|Home » Forums » Business » Message||Login|
You are not logged in. Consider these WOODWEB Member advantages:
One of my workers just told me that he is giving his son money to buy a share of a company that has just started making the same product we do. Two things here. First, I run a woodshop for a non-profit company. It seems shifty to compete with a nonprofit, especially in a small town. Second, it feels like I am funding the competition.
Sounds like you have some control issues.
It's, nominally, a free country, and if a "non-profit" can't compete with a for-profit, well, those are the breaks.
You are funding a competitor - so what?
Yeah I guess it does sound like I have control issues. Thanks for pointing that out. It was really helpful
Are you personally paying his salary with your money? Do you own the non-profit? Does the business you have a non compete with employees and their families? Is the new business for profit? From this side of the table I don't see the problem.
"Funding the competition" sounds like you are contributing a pretty large amount of money to the other company. Are we talking $20.00 or a lot of money. Since the money has gone thru your hands, to the employee to the son, I would guess not a huge amount. I have wonder why the employee is even saying this to you. Could he be trying to mess with you? Another thing that might help is to remember, that money is no longer yours. You made an exchange with the employee, and where that money goes is no longer your concern. I agree with you being bothered with where it goes, but you do have to let it go.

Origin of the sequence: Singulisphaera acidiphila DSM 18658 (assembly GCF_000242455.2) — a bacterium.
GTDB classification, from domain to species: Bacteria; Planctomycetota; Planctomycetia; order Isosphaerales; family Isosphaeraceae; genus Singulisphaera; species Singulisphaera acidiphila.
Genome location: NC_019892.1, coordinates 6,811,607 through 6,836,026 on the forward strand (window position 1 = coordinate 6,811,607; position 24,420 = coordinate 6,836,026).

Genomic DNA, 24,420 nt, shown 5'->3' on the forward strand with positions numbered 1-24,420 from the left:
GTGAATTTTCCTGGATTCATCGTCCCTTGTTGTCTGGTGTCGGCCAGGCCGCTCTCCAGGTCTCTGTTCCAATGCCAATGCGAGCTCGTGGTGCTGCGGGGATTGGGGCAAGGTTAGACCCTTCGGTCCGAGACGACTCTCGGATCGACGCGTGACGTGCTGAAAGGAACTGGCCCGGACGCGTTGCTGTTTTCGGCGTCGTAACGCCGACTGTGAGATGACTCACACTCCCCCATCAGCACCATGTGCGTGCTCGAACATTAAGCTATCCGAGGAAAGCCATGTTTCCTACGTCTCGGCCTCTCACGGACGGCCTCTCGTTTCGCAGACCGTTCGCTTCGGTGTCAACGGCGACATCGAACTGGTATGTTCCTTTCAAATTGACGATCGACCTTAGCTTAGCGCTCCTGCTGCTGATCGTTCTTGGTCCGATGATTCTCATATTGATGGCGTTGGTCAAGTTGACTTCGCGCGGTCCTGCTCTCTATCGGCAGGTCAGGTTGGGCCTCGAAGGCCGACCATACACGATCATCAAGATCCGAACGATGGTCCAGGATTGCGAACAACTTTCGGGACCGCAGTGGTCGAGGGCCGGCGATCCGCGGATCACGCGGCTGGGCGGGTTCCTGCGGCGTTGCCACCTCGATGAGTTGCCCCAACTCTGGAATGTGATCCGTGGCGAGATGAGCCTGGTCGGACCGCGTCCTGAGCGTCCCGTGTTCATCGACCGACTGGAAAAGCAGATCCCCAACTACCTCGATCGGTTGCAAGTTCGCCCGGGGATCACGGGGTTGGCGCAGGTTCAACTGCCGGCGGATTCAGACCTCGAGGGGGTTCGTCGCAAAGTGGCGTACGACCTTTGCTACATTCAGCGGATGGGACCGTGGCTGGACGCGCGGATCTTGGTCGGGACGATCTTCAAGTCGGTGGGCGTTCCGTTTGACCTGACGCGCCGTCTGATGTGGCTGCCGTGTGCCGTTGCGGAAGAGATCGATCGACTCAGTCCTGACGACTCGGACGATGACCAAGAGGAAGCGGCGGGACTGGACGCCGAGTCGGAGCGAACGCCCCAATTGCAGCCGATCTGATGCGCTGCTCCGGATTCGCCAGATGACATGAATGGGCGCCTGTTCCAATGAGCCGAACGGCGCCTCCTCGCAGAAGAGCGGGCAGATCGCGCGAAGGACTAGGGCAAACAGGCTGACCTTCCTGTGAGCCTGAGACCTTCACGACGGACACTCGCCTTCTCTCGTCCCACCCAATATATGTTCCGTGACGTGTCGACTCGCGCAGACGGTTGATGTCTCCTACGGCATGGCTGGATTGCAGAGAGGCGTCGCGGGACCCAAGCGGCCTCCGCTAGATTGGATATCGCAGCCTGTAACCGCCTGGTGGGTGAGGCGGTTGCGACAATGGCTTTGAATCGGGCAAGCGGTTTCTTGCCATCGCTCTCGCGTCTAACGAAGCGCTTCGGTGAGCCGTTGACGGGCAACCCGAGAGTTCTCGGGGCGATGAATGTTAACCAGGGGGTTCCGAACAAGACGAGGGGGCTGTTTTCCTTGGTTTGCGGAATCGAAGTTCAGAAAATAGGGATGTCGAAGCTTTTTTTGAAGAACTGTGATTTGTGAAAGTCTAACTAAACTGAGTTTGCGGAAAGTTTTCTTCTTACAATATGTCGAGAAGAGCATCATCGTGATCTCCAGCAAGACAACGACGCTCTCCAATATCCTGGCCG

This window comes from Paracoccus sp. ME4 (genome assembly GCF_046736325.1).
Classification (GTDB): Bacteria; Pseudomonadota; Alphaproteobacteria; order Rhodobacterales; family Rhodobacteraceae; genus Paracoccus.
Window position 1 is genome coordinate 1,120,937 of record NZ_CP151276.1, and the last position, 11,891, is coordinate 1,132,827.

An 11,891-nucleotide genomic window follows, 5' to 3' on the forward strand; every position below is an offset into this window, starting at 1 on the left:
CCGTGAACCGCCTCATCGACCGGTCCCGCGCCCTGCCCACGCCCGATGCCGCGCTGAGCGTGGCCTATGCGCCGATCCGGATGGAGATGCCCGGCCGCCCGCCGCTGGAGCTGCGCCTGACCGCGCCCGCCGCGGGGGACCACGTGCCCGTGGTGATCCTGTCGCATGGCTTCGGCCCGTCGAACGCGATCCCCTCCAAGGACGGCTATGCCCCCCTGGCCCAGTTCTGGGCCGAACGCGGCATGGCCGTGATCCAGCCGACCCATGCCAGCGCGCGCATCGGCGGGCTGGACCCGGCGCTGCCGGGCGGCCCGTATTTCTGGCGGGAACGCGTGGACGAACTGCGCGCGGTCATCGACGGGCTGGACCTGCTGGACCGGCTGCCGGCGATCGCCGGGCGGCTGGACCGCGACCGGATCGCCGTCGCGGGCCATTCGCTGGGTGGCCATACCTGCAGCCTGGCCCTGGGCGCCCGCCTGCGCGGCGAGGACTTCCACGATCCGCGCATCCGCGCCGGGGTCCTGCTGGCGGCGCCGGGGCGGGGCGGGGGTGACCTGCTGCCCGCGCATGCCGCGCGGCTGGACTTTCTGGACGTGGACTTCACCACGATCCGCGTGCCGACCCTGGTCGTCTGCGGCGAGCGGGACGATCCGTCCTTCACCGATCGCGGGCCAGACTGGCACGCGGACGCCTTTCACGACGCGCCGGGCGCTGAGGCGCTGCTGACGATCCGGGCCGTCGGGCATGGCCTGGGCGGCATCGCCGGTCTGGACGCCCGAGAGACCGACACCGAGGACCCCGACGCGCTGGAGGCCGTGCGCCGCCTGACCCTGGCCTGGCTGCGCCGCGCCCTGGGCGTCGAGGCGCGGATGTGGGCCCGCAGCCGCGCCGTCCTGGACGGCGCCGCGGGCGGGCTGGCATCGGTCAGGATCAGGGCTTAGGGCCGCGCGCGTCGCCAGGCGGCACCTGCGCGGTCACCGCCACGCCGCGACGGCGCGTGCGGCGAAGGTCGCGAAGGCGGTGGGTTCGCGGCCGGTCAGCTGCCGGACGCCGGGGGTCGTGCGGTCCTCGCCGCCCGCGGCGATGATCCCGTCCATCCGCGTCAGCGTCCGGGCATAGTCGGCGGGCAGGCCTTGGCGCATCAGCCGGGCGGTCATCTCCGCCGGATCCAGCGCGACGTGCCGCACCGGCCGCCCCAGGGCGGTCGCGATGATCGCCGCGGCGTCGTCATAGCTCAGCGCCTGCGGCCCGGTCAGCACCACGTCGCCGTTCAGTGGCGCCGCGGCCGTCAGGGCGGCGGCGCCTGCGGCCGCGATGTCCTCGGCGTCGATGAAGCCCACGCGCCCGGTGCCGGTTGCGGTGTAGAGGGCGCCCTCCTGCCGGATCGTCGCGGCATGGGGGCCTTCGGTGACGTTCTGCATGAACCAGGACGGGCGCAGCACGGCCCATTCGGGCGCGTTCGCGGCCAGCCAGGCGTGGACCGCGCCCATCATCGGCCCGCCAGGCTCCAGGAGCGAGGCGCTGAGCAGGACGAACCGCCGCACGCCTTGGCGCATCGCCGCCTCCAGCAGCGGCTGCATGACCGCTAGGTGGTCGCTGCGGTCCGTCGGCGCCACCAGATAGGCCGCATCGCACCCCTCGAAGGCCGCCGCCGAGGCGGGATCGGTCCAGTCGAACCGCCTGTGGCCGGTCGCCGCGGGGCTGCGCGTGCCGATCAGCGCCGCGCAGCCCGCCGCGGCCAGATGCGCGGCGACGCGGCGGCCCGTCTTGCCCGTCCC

Companies are a lot more than just working capital. They are also repositories for intellectual property.
I agree with those who say you have no votes over where your employee's money goes. He earned it and he can do what he wants with it.
I would give him his last paycheck and tell him just that. He should go to work for your new competition. It would be to your advantage if they acquired someone like him.
how would you view the employee if you learned this a different way?
Why doesn't the employee work for the other company? Is your employee going to be talking shop with the other company? How valuable is this employee? How committed are they to you? What can this company do that you don't? Can you do what they are doing differently? Will this employee talk shop with you about what the other company is doing?
Lots of questions come to my mind. I am sure there are more that need to answered but that is up to you.
How complicated is this?
Concentrate with the work and ideas in your four walls, the contact with your customers, procedures and the job sites you go, get incredibly organized and clean your facility of all non-essential production items. You would be shocked that you could care less about the competition.
Heck, you might even get to know them and start sharing ideas
I agree that your only real competition should be yourself. Strive to make your own company better and you won't need to worry about the competition.
My town is so small and sometimes the projects so large that several cabinetshops will work on the same job. It definitely behooves us to get along with each other.
That being said one really great way to improve your own company is to get rid of the guys who are working for your competition.
Don't waste your time worrying about things that are beyond your control.
I would not have an employee who had a financial interest in my companies demise.
Aren't all woodshops "non-profit"....